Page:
Blackwater Blog is a great way to write on matters that wouldn't easily get space in more formal publications. Click the red letters for the latest.
I recently wrote my longest blog to date, on the work of Marcel Pagnol. His book Water of the Hills, a double novel famously made into films by Claud Berri, is one that many people have 'seen' but not read. I love the novels partly for their contemplation of human relations with the rest of life. And the blog dwells on this. But I needed to illustrate the pieces and found myself trying to capture water in all its elusive power (the books are partly, as the title indicates, about water). So my photo this month is an expression of that fascination. I love the laminar shapes of deeper, pouring water which, when photographed, seems thickened and congealed and reminds me of the texture of glass or ice. I also enjoy the temporary patterns of bubbles. These seething, circular, cellular divisions of H2O, which seem so clear and precise, they look as if they should have greater permanence. We know, of course, that they are a bloom to be enjoyed for less than a second and then they return to the stream of life. In case you wish to read the blogs that inspired my taking these images, then click here and here. Oh yes, and the image on the home page is of the moon in a tidal puddle at Holkham. The one above is Hogshaw Brook at Lightwood in Derbyshire.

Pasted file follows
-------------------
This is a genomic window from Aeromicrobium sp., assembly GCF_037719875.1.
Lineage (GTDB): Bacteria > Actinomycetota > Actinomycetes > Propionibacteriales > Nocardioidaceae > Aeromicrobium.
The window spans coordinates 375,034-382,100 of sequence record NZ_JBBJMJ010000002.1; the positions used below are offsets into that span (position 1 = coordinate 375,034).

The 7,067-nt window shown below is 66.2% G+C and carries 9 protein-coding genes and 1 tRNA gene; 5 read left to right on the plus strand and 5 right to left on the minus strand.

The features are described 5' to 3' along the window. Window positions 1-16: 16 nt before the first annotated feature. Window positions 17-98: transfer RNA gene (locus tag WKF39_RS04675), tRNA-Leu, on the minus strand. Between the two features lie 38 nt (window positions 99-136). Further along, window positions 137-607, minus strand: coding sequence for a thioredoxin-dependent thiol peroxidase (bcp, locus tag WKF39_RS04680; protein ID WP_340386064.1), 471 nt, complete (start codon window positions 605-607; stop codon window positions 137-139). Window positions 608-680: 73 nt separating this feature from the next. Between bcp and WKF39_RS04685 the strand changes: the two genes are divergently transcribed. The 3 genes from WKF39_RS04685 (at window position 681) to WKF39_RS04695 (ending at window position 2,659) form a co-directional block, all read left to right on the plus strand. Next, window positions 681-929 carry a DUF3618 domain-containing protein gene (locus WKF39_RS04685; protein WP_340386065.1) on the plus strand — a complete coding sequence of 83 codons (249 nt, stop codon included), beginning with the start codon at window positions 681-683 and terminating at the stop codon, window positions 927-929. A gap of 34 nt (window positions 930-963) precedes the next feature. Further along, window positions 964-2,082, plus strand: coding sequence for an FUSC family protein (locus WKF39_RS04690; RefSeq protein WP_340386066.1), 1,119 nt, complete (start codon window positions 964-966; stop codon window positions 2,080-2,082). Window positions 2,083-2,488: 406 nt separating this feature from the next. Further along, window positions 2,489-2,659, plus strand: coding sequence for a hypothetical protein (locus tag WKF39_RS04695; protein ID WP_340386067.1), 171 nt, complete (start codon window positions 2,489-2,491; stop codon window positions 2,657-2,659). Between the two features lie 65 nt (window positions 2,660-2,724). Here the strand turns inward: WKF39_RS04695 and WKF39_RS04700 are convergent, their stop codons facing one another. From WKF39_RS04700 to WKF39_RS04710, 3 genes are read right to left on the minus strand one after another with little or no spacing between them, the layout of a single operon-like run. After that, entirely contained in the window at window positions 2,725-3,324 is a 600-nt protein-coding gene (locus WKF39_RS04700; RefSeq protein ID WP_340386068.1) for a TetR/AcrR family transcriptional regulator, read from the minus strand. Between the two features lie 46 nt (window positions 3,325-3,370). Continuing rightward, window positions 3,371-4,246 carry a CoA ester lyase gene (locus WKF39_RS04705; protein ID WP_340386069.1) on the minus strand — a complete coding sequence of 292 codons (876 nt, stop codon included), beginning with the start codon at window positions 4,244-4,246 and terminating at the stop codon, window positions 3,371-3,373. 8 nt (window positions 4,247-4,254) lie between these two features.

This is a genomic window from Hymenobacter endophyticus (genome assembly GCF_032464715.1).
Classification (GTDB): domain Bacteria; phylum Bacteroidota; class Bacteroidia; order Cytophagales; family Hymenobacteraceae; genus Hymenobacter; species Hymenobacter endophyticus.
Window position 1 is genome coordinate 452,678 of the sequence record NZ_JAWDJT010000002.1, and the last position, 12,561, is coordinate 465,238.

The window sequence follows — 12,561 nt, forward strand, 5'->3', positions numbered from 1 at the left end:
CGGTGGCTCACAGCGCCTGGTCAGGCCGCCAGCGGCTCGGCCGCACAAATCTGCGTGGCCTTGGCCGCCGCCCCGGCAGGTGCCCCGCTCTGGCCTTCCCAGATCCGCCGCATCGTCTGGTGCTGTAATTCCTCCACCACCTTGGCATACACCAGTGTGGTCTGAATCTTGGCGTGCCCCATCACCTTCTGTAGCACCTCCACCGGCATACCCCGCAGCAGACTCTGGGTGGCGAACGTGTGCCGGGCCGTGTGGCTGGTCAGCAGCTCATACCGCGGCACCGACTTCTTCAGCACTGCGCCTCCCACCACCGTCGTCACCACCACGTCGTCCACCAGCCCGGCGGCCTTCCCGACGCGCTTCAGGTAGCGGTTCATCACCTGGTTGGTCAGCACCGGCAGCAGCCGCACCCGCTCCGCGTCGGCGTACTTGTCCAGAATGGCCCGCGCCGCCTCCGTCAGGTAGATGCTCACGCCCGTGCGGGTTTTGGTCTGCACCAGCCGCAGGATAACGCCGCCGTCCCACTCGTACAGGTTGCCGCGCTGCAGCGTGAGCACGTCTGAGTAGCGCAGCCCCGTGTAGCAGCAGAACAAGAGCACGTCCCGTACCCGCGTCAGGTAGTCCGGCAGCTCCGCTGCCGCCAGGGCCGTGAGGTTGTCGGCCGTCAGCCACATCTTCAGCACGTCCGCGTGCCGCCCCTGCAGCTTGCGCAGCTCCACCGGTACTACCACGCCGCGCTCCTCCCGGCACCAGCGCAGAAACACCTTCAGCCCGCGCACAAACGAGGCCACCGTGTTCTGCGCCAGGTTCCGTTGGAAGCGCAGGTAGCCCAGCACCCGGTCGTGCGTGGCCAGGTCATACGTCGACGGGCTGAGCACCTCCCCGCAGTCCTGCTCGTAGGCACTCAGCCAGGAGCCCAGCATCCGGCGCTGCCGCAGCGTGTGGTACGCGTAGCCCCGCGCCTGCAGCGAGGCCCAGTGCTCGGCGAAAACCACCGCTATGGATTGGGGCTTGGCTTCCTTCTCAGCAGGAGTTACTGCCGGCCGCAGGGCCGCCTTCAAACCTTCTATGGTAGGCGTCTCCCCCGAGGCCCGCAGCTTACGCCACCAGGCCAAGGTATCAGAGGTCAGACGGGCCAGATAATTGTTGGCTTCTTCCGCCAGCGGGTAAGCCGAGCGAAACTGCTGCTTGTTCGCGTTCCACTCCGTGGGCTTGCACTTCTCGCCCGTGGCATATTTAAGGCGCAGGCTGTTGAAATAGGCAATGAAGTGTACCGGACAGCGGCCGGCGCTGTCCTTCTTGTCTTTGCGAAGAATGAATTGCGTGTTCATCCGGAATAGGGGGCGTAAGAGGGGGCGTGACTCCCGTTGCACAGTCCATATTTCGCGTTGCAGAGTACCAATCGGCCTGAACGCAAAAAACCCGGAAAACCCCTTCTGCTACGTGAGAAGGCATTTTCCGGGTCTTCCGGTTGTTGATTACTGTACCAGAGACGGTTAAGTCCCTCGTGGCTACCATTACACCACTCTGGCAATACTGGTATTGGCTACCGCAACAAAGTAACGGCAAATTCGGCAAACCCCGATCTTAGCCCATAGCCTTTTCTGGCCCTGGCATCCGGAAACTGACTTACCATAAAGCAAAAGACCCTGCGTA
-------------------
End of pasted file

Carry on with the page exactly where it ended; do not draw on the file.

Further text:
© Mark Cocker 2020